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The Spoilt Quilt and Other Stories

Volume XVII, Issue Four | December 2019

Someplace to Call Home by Sandra Dallas

The Spoilt Quilt and Other Stories

I had published exactly one short story in my life when Five Star Publishing approached me about writing one for an anthology on frontier women. Not a chance! I thought. Short stories aren’t my thing. Coming up with plots is so difficult for me that I didn’t want to waste one on a short story.

Still, I was intrigued by the idea. There was something attractive about writing a story that was only 5,000 words instead of a novel that was close to 100,000. I had finished a manuscript and didn’t know what to tackle next. And then, most important, an idea crept into my mind, an idea that reminded me a little of The Persian Pickle Club.

I wasn’t sure I could actually write it, however. So I didn’t commit myself. I waited until The Spoilt Quilt was finished and then contacted the editor and said, “Oh, by the way, if you’re still interested…” She liked it, and to my surprise, she used it as the title of the anthology—The Spoilt Quilt and Other Frontier Stories.

The book came out November 20 (Dana’s birthday, by the way, which may explain my good luck), and garnered a nice review in Booklist:

If the male settlers of the western frontier found life demanding, desolate, and deadly, The Spoilt Quilt makes a convincing case that it was even worse for women. Each piece in this 16-story, female-focused anthology packs a punch. The heroines confront death, disease, rape, domestic violence, and poverty, all while living in an era that denies them equal legal status. But that is not to say the main characters lack agency; each woman fights back to the best of her ability regardless of the unfortunate scenario plotted out for her. Some use misdirection (“The Spoilt Quilt”), some use trained skills (“The Well-Witcher’s Daughter,” “Berserker on the Prairie”), some use cunning (“The Hope Chest”), some use pure, unbridled rage (“The Devil’s Rope,” “Abandoned Places”). This collection isn’t necessarily about winners and losers—if it were, many of these women would be failures, and the stories too grim to read. Rather, it’s about personal strength in a time and place when that was often the only resource an individual had in excess. To that end, The Spoilt Quilt provides brief glimpses of optimism in an otherwise overcast world.

My story, The Spoilt Quilt, is about Maryetta, a woman whose husband is found murdered on their lonely farm in eastern Colorado in the early 1900s. The sheriff and his wife, Puss, go to the murder scene, and while her husband takes care of the body, Puss consoles Maryetta, who is a quilter. As the two talk, Puss realizes her friend’s life was not what everyone had believed. It’s a story of one woman’s understanding of and compassion for another.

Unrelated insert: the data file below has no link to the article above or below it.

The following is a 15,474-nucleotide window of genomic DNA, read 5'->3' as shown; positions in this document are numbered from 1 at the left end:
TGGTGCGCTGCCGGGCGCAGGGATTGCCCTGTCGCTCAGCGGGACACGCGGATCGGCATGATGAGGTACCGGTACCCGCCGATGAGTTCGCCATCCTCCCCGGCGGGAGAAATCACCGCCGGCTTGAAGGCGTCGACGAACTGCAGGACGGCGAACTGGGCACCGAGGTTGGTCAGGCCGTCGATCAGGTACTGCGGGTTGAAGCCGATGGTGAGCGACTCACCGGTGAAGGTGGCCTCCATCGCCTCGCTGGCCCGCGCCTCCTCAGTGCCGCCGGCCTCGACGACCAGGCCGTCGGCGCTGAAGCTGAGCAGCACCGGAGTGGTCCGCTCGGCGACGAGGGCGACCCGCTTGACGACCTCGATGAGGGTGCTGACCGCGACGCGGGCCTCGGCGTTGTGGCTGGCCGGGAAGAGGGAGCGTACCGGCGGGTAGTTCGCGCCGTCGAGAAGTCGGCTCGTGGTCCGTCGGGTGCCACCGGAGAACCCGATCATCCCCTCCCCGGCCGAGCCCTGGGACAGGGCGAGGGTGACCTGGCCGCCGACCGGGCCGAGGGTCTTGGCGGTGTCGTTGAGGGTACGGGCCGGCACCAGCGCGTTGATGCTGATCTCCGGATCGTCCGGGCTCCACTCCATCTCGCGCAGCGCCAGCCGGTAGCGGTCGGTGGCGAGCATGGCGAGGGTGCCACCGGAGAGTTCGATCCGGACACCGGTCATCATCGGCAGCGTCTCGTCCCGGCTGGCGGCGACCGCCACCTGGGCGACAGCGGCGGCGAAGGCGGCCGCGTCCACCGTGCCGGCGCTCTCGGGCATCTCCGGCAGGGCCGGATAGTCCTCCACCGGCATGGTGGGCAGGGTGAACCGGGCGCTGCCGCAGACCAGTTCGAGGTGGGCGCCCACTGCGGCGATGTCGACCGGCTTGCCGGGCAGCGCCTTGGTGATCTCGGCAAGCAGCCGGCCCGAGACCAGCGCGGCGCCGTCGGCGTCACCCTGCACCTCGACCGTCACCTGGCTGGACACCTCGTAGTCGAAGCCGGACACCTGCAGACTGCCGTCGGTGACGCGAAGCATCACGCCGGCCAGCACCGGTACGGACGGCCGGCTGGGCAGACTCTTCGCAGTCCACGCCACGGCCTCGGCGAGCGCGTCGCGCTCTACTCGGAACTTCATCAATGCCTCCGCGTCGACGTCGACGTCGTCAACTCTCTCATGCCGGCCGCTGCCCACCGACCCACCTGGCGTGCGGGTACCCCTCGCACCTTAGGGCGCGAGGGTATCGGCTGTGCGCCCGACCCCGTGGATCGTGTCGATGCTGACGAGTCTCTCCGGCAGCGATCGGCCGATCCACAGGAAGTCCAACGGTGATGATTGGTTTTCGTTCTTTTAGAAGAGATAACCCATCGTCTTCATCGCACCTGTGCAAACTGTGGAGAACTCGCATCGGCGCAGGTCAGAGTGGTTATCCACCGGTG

Westering Women comes out in January

I am so excited about Westering Women, which I wrote about in the last issue of Piecework, and think it is one of my best books. Of course, who am I to judge? I love the characters and the western setting. I hope readers will love it, too. Publication date is January. I have a number of signings lined up: UPCOMING APPEARANCES:


Tues., Jan. 7 at 7:00 pm


2526 E. Colfax Ave.

More about event »


Wed., Jan. 8 at 7:00 pm


8374 S. Willow St.


Thurs., Jan. 9 at 6:00 pm


Old Town Library201 Peterson St.


Sat., Jan. 11 at 6:30 pm


James H. LaRue Branch

9292 Ridgeline Blvd.


Tues., Jan. 14 at 6:30pm


1254 Bergen Pkwy # D122 ​


Sat., Jan. 18 at 11:00 am


Fri., Jan. 24 at 7:00 pm


7960 Niwot Rd.


Wed., Jan. 29 at 7:30 pm


1107 Pearl St.​


Sun., Feb. 16 from 1-3 pm


200 Violet St. #140


Willa Winners

Someplace to Call Home

In October, Dana and I flew to San Antonio for Women Writing the West’s annual conference, which brings together women from all over the country who write about the West. The weather was cold, but not the women. Indeed, one of the benefits of the conference is the friendships that form there. The highlights for me, of course, were the Willa Literary Award finalist luncheon and the awards dinner. The Patchwork Bride was a finalist in the Historical Fiction category, and Hardscrabble won for Children’s Fiction and Nonfiction. Years ago, when I was starting out, I wrote a novel that I called a women’s western. I was told there was no such thing. Today we have an entire organization devoted to women’s West.


My Favorite Books

Instead of running reviews of newly published books, I want to recommend a few of the authors I’ve loved over the years. My all-time favorite is Truman Capote. I’d reread any of his fiction. Ditto with Anne Lamott’s nonfiction. All her books on faith are wonderful, but my favorite is the first one, Traveling Mercies. I’m a big mystery fan and especially like Michael Connolly and Greg Isles. Two books that I wish I’d written are Shane and Lilies of the Field. Every time I reread them, I’m reminded how simple and focused they are, each with a strong message. Of course I love reading books by my writer friends, including Diane Mott Davidson, Margaret Coel, Francine Matthews, and Jane Kirkpatrick. I’m not much on poetry, but the book I’ve had on my shelf the longest is 101 Famous Poems. It came out in 1928 and belonged to my father. When I inherited it, the anthology was falling apart, so I had it rebound. I started memorizing the poems in it as soon as I learned to read. I also treasure Thomas Hornsby Ferril’s Westering, with poems that are so evocative of Colorado. Novelist Helen Rich’s books and Belle Turnbull’s poems—I knew both writers in Breckenridge years ago—describe Summit County in the first half of the 20th century. These books, several of them no longer in print, are the ones I cherish and reread. I hope you have your own list.

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